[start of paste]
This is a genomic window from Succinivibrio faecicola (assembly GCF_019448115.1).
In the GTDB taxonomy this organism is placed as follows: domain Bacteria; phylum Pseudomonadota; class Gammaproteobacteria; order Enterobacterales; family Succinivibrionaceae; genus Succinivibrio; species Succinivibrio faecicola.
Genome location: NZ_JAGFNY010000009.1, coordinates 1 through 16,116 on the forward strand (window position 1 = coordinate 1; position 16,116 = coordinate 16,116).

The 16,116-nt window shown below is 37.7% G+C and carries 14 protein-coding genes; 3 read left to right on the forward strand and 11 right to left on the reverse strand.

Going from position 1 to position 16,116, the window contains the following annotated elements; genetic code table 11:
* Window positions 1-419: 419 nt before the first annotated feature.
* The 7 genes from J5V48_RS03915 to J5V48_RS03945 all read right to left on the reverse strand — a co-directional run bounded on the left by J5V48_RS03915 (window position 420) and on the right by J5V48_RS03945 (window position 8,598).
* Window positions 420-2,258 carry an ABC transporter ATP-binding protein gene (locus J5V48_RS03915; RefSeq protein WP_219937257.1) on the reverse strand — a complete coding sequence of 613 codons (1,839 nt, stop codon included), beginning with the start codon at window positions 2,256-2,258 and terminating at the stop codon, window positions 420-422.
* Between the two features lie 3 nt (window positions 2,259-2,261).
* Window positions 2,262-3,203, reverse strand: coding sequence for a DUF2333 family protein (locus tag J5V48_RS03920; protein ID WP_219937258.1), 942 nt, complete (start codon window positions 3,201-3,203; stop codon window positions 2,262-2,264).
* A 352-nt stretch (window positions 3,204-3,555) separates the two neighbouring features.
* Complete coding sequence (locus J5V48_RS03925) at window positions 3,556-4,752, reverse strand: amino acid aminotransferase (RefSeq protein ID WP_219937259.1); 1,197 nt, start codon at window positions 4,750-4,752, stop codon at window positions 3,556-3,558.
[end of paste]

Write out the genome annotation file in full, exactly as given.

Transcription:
This is a genomic window from Succinivibrio faecicola (assembly GCF_019448115.1).
In the GTDB taxonomy this organism is placed as follows: domain Bacteria; phylum Pseudomonadota; class Gammaproteobacteria; order Enterobacterales; family Succinivibrionaceae; genus Succinivibrio; species Succinivibrio faecicola.
Genome location: NZ_JAGFNY010000009.1, coordinates 1 through 16,116 on the forward strand (window position 1 = coordinate 1; position 16,116 = coordinate 16,116).

The 16,116-nt window shown below is 37.7% G+C and carries 14 protein-coding genes; 3 read left to right on the forward strand and 11 right to left on the reverse strand.

Going from position 1 to position 16,116, the window contains the following annotated elements; genetic code table 11:
* Window positions 1-419: 419 nt before the first annotated feature.
* The 7 genes from J5V48_RS03915 to J5V48_RS03945 all read right to left on the reverse strand — a co-directional run bounded on the left by J5V48_RS03915 (window position 420) and on the right by J5V48_RS03945 (window position 8,598).
* Window positions 420-2,258 carry an ABC transporter ATP-binding protein gene (locus J5V48_RS03915; RefSeq protein WP_219937257.1) on the reverse strand — a complete coding sequence of 613 codons (1,839 nt, stop codon included), beginning with the start codon at window positions 2,256-2,258 and terminating at the stop codon, window positions 420-422.
* Between the two features lie 3 nt (window positions 2,259-2,261).
* Window positions 2,262-3,203, reverse strand: coding sequence for a DUF2333 family protein (locus tag J5V48_RS03920; protein ID WP_219937258.1), 942 nt, complete (start codon window positions 3,201-3,203; stop codon window positions 2,262-2,264).
* A 352-nt stretch (window positions 3,204-3,555) separates the two neighbouring features.
* Complete coding sequence (locus J5V48_RS03925) at window positions 3,556-4,752, reverse strand: amino acid aminotransferase (RefSeq protein ID WP_219937259.1); 1,197 nt, start codon at window positions 4,750-4,752, stop codon at window positions 3,556-3,558.